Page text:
BY ASHLEY GREB
Like night follows day and day follows night, everything comes to pass, eventually.
It’s a simple principal; we’re born, we grow and sometime after peaking, we start towards tragic decline and our ultimate demise. Granted there are no hard and fast rules – even for the most experienced philosopher – but rummaging about in the old grey matter, this scientific brain can’t think of a single aspect of life on this planet in which this concept doesn’t apply so, why do football fans struggle with it?
Forget football’s undoubted achievements for now, annals also meticulously document every downward spiral of our former greats. From the rule makers of the Clarendon Commission to Sheffield and Hallam, North End’s invincibles, and the pass masters Queens Park; before the century was out all had cemented their place in history, but now…
Fast forwarding through the 20th Century; Uruguay ruled the world, Real ruled Europe, Pele & Co brought us beauty, football “came home”, and Liverpool’s boot room laid its foundation stone. Every single one gave us displays of sport greatness – the work of genius – and though some eventually return, for a period every one was unavoidably gone.
Whatever else is written about 2013, the end of another dynasty now sits tantalisingly on the tips of the football hacks’ tongue. Whilst he’s been so rightly held up as a deity by the faithful at both Pittodrie and Old Trafford, since the Scotsman fled the East Stirlingshire dugout, this moment was coming.
Though not working alone – his backroom staff all too often forgotten – the names on the teams Sir Alex produced will fill the “all-time squads” of more than one generation’s school children long into their retirement. Legend will tell how he made the average look good and the greats appear sublime.
As with other imposing leaders, grown men have showered him with every emotion; from fawning adulation to terror-ridden obedience. He was a master; he had it all. In decades to come the same grown men will recount fables for grandchildren of an Alex Ferguson who could move both mountains and hairdryers with real Jedi mind tricks.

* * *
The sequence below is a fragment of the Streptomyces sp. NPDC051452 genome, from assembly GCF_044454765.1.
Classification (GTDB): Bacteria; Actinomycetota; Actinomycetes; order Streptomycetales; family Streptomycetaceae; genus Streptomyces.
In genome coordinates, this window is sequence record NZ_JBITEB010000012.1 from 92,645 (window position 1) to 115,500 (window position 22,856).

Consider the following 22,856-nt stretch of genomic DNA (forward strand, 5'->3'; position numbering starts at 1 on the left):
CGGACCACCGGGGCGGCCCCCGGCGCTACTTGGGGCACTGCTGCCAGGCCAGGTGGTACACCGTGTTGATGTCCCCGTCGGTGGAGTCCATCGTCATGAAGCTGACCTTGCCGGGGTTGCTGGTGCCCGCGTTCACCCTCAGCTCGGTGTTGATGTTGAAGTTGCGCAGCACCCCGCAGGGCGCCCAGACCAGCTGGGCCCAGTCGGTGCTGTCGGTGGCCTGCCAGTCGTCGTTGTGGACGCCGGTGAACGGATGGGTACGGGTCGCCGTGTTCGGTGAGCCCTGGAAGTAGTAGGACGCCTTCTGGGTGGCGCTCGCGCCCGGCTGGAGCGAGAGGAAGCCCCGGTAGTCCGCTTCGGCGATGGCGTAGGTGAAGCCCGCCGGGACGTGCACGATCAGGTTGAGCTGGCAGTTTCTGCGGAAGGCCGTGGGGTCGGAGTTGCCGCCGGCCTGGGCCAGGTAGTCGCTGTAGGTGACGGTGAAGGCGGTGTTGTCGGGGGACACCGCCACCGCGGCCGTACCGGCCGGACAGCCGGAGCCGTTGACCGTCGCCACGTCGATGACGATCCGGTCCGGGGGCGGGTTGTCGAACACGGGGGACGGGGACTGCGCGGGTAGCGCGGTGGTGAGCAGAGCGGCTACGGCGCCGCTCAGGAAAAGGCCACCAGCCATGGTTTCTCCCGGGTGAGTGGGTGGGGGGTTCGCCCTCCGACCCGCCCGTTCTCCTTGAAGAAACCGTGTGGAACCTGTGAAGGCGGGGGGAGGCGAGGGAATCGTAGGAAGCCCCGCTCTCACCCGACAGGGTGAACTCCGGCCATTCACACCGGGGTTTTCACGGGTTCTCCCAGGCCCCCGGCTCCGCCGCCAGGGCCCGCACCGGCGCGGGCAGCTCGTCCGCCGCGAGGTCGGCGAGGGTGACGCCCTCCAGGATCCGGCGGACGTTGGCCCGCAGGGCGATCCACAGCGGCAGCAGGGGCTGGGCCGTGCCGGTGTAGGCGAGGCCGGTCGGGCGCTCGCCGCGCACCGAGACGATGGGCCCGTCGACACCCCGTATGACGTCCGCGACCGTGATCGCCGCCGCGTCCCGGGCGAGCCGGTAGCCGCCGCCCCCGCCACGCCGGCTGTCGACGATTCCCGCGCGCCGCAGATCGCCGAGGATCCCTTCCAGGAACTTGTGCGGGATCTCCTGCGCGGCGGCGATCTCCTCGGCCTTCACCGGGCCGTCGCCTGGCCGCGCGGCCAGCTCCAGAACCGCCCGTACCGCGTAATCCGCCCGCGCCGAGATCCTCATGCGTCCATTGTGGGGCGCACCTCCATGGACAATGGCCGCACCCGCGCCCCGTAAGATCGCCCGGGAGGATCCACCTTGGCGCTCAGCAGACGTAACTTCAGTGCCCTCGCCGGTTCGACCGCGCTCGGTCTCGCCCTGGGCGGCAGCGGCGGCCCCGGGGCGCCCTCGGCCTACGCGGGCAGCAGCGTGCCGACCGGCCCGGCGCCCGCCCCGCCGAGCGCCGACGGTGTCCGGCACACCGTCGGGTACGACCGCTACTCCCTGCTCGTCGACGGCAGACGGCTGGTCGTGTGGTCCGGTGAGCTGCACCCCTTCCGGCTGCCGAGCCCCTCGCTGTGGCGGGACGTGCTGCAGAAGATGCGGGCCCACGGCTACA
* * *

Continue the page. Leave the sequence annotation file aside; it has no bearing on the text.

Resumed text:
When the time came for him to step down, a cynic might argue, his cunning and guile once again became his tools of choice. Scholes was gone and Giggs running towards his own gardening time; the new recruits hardly scratched the surface of their quality. What worked in twenty greed-ridden years since the premier league’s inception was now being outbid by shades of blue.
Whatever else one might call him – and I have, often – Fergie was no fool. He looked into his crystal ball one last time and knew it was time to step down. He’d done all he could and even chosen his successor; just as the elves left middle earth on their ships, Fergie was going to the comfy prawn sandwich seats nearer the sky.
Just months later his former side have predictably waned and the new beleaguered manager is taking the flak from all and sundry. If these people had listened to Echo & the Bunnymen, they’d have known it was coming; yet whilst the #MoyesOut campaign gathers some mindless pace, some in the media bizarrely argue that he (Moyes) will be given time just because his predecessor was (a quarter of century ago under much different owners), others have merely stamped on their hats in a fit of petulant rage. In this, modern football is just mirroring society most modern of ailments; unrealistic aspiration and a blind reluctance to accept the truth.
Without learning from the histories of all other dynasties, some followers of this globally branded club cannot even smell the coffee, let alone wake up to reality. Me, I couldn’t give a shit. Good as Fergie was at managing sides, I was jaded by his antics and bored of the headlines afforded him. Great but not perfect – he chose the wrong Glaswegian successor – he kept United at the top for too long; both football and I needed this to change.
United’s day will come again however for now, as Kanute-like supporters stand mindlessly hoping to halt the predestined tide, they need to accept that nothing ever lasts forever; Fergie is gone. Just get over it.
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ASHLEY IS THE AUTHOR OF ‘THE LONG WAY’